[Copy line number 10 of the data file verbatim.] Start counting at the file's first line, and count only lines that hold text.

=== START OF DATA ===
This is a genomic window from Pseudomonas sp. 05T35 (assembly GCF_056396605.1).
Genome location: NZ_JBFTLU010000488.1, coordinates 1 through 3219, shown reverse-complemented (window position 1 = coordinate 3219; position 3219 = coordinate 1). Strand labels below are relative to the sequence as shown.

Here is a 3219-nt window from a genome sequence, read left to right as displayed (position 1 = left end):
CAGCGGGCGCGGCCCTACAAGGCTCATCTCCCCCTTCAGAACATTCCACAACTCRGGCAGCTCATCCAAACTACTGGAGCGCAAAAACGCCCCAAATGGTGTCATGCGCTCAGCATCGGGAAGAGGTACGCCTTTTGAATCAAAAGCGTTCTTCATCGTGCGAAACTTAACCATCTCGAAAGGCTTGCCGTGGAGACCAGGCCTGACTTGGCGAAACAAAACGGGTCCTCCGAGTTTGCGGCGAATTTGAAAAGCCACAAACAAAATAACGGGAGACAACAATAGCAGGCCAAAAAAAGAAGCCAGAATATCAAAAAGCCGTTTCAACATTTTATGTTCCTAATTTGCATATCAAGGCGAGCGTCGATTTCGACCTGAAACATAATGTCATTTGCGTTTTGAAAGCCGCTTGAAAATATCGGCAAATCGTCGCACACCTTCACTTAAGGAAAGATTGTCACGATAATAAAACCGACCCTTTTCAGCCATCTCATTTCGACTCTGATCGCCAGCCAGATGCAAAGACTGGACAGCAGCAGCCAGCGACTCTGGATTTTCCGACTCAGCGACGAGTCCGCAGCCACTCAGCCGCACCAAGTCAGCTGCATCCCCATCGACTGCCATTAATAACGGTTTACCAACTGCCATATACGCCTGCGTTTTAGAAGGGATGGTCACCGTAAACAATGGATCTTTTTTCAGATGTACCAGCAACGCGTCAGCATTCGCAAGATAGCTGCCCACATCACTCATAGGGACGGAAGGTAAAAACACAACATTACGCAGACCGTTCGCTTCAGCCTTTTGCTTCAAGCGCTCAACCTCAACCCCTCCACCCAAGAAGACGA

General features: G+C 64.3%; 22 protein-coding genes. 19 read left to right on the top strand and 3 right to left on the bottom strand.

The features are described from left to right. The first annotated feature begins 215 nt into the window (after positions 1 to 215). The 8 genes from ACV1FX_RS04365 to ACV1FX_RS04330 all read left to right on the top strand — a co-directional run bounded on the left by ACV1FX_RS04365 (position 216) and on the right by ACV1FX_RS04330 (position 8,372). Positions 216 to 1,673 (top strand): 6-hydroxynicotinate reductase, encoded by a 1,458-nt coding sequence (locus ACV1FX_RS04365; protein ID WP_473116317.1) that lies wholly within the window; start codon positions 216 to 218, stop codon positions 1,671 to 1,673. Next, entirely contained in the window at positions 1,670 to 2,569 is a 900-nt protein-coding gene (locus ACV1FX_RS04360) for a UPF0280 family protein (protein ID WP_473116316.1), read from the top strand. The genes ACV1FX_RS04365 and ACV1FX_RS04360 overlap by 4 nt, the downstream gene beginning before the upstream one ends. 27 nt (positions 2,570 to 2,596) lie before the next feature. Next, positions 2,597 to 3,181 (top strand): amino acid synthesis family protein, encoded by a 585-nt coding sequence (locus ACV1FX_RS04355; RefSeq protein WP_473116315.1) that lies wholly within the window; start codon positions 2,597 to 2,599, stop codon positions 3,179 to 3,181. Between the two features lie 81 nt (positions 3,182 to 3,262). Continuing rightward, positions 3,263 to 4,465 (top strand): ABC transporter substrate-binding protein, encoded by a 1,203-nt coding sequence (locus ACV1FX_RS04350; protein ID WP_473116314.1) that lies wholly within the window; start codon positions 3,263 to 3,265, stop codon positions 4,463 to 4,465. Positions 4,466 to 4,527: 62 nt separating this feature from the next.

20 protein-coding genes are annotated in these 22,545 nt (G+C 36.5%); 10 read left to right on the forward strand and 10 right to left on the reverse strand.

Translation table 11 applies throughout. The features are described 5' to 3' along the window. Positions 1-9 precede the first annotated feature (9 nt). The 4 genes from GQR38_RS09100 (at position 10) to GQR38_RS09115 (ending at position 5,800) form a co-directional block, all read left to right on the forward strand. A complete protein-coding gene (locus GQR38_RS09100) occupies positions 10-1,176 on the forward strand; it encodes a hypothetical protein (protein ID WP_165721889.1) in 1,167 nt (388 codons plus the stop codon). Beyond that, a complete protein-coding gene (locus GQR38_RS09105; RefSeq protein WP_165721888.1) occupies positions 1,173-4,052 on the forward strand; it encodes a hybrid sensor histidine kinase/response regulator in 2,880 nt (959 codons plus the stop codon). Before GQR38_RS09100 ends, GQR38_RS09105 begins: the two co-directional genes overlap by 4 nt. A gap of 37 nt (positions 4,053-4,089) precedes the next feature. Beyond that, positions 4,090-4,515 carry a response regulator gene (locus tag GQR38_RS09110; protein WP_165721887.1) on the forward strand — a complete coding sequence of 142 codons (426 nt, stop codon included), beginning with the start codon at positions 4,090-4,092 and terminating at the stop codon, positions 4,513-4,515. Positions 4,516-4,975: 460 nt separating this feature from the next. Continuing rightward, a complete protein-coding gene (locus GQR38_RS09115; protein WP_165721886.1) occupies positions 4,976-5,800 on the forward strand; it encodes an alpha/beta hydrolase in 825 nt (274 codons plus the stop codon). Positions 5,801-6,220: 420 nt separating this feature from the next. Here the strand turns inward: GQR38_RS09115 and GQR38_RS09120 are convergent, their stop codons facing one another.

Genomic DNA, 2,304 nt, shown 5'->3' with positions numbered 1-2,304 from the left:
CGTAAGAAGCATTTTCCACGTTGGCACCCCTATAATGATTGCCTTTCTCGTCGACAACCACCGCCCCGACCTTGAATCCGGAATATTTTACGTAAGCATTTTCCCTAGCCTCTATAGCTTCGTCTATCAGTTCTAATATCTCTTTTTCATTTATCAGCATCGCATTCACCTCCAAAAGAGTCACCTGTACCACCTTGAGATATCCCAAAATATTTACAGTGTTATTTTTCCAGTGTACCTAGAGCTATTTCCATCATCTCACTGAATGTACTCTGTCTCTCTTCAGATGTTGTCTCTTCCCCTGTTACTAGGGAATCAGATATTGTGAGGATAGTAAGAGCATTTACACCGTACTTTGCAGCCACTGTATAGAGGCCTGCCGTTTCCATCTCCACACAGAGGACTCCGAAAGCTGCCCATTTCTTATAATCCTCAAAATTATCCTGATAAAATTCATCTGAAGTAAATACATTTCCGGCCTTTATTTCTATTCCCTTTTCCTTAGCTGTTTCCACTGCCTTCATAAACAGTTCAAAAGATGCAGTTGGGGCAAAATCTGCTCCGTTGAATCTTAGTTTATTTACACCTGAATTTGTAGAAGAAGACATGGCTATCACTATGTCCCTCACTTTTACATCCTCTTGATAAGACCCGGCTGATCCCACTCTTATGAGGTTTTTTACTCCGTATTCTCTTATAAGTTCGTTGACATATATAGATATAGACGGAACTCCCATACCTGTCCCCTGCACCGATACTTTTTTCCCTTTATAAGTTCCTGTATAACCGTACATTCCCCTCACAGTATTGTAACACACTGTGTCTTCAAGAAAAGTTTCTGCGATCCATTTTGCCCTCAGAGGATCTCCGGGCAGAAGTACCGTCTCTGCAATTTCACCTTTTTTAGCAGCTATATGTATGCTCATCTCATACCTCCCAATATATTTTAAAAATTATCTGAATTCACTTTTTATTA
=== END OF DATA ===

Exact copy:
CGTAAGAAGCATTTTCCACGTTGGCACCCCTATAATGATTGCCTTTCTCGTCGACAACCACCGCCCCGACCTTGAATCCGGAATATTTTACGTAAGCATTTTCCCTAGCCTCTATAGCTTCGTCTATCAGTTCTAATATCTCTTTTTCATTTATCAGCATCGCATTCACCTCCAAAAGAGTCACCTGTACCACCTTGAGATATCCCAAAATATTTACAGTGTTATTTTTCCAGTGTACCTAGAGCTATTTCCATCATCTCACTGAATGTACTCTGTCTCTCTTCAGATGTTGTCTCTTCCCCTGTTACTAGGGAATCAGATATTGTGAGGATAGTAAGAGCATTTACACCGTACTTTGCAGCCACTGTATAGAGGCCTGCCGTTTCCATCTCCACACAGAGGACTCCGAAAGCTGCCCATTTCTTATAATCCTCAAAATTATCCTGATAAAATTCATCTGAAGTAAATACATTTCCGGCCTTTATTTCTATTCCCTTTTCCTTAGCTGTTTCCACTGCCTTCATAAACAGTTCAAAAGATGCAGTTGGGGCAAAATCTGCTCCGTTGAATCTTAGTTTATTTACACCTGAATTTGTAGAAGAAGACATGGCTATCACTATGTCCCTCACTTTTACATCCTCTTGATAAGACCCGGCTGATCCCACTCTTATGAGGTTTTTTACTCCGTATTCTCTTATAAGTTCGTTGACATATATAGATATAGACGGAACTCCCATACCTGTCCCCTGCACCGATACTTTTTTCCCTTTATAAGTTCCTGTATAACCGTACATTCCCCTCACAGTATTGTAACACACTGTGTCTTCAAGAAAAGTTTCTGCGATCCATTTTGCCCTCAGAGGATCTCCGGGCAGAAGTACCGTCTCTGCAATTTCACCTTTTTTAGCAGCTATATGTATGCTCATCTCATACCTCCCAATATATTTTAAAAATTATCTGAATTCACTTTTTATTA